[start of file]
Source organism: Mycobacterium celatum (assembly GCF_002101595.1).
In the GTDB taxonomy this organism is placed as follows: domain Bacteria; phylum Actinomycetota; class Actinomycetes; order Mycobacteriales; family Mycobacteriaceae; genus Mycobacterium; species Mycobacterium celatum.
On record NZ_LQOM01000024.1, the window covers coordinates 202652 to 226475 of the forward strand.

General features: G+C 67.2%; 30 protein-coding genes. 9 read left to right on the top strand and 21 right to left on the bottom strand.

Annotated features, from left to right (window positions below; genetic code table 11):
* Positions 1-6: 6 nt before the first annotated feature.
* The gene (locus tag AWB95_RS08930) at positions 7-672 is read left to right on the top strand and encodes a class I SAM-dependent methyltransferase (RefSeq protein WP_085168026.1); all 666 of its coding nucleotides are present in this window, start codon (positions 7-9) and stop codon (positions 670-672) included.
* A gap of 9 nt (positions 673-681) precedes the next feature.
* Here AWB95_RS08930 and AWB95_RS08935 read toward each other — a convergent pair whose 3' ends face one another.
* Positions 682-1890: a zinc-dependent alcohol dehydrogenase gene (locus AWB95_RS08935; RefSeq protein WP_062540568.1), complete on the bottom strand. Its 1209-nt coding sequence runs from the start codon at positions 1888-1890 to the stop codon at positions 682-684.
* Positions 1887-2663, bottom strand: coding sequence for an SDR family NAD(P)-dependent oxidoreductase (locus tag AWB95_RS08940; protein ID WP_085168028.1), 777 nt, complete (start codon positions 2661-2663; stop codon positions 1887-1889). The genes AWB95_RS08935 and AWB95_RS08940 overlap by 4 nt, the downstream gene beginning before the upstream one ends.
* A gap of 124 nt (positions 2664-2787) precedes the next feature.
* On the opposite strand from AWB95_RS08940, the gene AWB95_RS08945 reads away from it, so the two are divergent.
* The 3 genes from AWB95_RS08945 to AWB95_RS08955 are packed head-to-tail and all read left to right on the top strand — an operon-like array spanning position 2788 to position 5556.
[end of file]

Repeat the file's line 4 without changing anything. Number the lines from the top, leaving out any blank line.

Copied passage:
General features: G+C 67.2%; 30 protein-coding genes. 9 read left to right on the top strand and 21 right to left on the bottom strand.